A photograph.

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I was watching an interview this week with one of the most influential photographers on the planet, Joe McNally.  He was talking about how there are so many “technically perfect” images out there, but they all lack something.  Let’s face it, with the birth of digital photography, the number of photographers out there has exploded.  That is not necessarily a bad thing, but it does make you pause for a moment.

What makes a great image?  To me, it is a “real” image.  I’ll admit that I love all the technical aspects of cameras and lenses.  I am a gear addict and I have the credit card bills to prove it.  However, I don’t aspire to be the photographer that posts hundreds of photos online of just very nice perfectly exposed images of (enter subject) ______________ .

To me, you lose sight of the real purpose of the camera when you actually have hundreds of images you like!  I only have a handful of images that really stand out in my mind.  Images that I look at from time to time and feel like “Yea, I nailed it.”  It does not even have to be exposed great.  But, it has to speak to me.  To you.  To someone.

So, what is a great image?  A couple of clients recently told me that they enjoyed my work because it captured the essence of them.  That was such a huge compliment because to me, that is photography.  The camera is just a tool.  When I look through the lens at someone, I am not really thinking about exposure.  Sure, I have to properly expose the image.  But, I want to take my photos to the next level.  I want you to look at one of my images and “know” that person, family, etc.  Their quirks.  Their mood.  The good.  Heck, even the bad.  It’s real.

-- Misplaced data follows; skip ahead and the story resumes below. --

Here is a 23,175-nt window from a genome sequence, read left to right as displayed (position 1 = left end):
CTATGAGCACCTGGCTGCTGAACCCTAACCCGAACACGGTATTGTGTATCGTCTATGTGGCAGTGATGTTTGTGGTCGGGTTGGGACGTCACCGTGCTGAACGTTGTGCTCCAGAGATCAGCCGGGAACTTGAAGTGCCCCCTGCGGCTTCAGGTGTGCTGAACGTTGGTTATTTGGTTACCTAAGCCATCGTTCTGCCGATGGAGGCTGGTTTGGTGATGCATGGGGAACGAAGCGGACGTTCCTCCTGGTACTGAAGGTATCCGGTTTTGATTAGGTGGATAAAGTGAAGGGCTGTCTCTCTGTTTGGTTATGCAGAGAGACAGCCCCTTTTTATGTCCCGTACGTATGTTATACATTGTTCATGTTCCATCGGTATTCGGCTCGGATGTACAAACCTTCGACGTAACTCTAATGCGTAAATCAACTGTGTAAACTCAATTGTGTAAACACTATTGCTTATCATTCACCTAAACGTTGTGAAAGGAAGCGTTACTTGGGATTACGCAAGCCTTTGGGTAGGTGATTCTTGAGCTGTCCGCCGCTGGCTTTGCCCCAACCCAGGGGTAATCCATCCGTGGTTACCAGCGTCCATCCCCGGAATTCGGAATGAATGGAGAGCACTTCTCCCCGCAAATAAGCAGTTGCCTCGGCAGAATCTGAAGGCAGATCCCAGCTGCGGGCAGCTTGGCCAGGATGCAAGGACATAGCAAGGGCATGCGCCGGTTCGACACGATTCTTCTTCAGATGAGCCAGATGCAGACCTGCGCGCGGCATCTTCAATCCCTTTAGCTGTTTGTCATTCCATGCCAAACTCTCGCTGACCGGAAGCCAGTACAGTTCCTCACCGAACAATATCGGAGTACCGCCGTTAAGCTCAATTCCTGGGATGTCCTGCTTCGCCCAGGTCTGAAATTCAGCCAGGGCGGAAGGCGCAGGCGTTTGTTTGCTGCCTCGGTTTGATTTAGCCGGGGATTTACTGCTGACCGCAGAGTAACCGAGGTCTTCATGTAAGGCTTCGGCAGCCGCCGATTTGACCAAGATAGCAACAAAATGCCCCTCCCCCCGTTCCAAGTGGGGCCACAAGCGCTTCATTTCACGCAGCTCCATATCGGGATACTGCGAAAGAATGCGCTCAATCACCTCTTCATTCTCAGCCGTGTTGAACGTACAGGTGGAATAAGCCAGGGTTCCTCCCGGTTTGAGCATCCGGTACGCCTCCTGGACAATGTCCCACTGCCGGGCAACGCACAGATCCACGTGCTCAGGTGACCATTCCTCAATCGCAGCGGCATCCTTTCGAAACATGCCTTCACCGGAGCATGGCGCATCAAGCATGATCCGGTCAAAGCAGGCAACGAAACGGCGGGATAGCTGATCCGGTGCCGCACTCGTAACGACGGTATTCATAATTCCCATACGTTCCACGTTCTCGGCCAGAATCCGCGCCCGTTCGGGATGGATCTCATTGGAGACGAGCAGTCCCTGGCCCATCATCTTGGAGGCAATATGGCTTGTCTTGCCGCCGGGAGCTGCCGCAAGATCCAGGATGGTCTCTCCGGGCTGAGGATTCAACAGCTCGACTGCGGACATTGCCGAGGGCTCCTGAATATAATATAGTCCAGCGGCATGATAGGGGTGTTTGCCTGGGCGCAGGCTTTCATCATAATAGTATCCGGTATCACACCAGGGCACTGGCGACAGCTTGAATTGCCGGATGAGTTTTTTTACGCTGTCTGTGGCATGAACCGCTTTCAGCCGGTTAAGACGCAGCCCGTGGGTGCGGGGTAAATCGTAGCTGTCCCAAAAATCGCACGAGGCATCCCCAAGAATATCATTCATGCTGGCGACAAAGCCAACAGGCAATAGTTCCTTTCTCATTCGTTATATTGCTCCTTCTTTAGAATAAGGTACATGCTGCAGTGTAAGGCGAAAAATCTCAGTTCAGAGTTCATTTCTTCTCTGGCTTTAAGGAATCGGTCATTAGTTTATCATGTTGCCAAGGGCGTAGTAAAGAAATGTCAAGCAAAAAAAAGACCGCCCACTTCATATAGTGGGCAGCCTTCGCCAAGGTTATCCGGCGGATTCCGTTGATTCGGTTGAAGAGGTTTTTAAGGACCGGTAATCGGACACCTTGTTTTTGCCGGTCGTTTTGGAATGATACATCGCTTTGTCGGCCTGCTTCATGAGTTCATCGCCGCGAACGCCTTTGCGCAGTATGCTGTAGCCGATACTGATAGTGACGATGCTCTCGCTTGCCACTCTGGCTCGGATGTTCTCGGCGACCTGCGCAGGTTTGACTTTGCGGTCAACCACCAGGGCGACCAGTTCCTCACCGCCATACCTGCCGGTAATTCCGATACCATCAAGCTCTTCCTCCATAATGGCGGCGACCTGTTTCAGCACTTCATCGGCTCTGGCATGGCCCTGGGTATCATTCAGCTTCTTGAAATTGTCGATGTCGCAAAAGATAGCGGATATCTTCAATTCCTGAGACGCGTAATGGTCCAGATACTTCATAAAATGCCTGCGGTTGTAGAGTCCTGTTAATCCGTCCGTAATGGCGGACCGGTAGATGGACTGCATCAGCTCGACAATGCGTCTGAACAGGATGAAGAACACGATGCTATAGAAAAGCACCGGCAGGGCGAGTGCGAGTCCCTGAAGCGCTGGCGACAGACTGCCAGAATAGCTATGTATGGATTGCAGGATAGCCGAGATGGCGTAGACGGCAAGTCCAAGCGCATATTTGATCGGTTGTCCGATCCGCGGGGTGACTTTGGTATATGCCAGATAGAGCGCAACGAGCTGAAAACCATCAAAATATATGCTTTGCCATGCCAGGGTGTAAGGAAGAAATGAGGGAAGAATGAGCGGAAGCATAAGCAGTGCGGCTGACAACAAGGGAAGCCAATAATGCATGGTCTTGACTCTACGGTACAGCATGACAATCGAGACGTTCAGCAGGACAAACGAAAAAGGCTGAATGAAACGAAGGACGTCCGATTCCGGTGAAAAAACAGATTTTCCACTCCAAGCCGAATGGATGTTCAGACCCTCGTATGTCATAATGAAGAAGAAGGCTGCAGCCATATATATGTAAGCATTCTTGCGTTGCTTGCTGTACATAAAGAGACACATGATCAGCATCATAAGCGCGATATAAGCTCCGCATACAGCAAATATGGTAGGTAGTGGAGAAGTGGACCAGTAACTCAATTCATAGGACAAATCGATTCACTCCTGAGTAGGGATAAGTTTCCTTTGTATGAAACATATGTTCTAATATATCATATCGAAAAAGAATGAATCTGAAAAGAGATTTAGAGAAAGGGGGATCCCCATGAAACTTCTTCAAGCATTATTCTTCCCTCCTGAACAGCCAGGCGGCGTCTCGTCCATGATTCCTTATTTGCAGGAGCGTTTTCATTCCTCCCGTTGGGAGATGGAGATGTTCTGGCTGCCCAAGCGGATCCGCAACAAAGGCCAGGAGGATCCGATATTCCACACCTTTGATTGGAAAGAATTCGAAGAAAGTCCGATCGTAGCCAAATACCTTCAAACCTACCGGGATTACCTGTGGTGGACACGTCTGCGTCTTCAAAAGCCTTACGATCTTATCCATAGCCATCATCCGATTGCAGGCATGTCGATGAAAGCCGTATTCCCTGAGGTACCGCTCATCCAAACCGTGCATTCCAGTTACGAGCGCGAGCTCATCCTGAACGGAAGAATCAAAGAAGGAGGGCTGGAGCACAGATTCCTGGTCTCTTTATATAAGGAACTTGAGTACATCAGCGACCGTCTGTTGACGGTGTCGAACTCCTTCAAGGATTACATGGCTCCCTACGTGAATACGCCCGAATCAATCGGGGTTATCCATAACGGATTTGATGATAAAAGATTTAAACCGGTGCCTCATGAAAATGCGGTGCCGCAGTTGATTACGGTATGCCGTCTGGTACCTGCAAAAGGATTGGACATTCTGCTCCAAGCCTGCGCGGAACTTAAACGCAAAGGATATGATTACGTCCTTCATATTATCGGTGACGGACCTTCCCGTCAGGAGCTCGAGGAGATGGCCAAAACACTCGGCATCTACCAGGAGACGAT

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The first known photograph was around 1826.  Was it a posed image?  No, it was two guys on a roof in France.  (snooze) But, it was real.  It documented something.  A moment.

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I try to document someone each time I pick up the camera.  Are they funny?  Are they boring?  Do they hate being photographed?  Do they hate me?  I don’t know.  But, I want to find out.  I don’t really pose people because I feel like you lose something when you do that.  Sometimes I’ll just stand there staring through the lens at two very uncomfortable people for like 3 min.  Awkwardness will always give way to something real.  You just have to be patient and ready to press that button.  But, it will always happen.

Here is a moment.  I did nothing but hide behind a tree.  I waited for a few minutes.  Staring.  (stalking – LOL)  After forgetting about me and what the heck I was doing, this couple just started being, well, them.  This photo will not win any awards, but it was one of their favorite pictures.  That’s all that matters to me.

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I guess I am a documentary photographer.  But, what does that really mean?  Any time we pick up a camera, aren’t we doing it with the sole purpose to document something?  A moment in time.  A good moment.  A bad moment.  A happy photo.  A sad photo.

Life.

Sometimes you just catch a moment like this.  LOL  They were fun…

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My favorite photographs say something, without words.  They let you in.  I love people.  I love being let into these little worlds for an hour.  Sometimes 8-10 hours.  To see people for who they are.

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Chambers 2274I get what Joe McNally was saying and it makes sense.  Sometimes I feel like as photographers, we are competing with each other to make the best image using the best recipe of photoshop actions in order to achieve some mystical looking image.  However, that image, no matter how perfectly exposed or processed, is just a pretty picture.

-Chris

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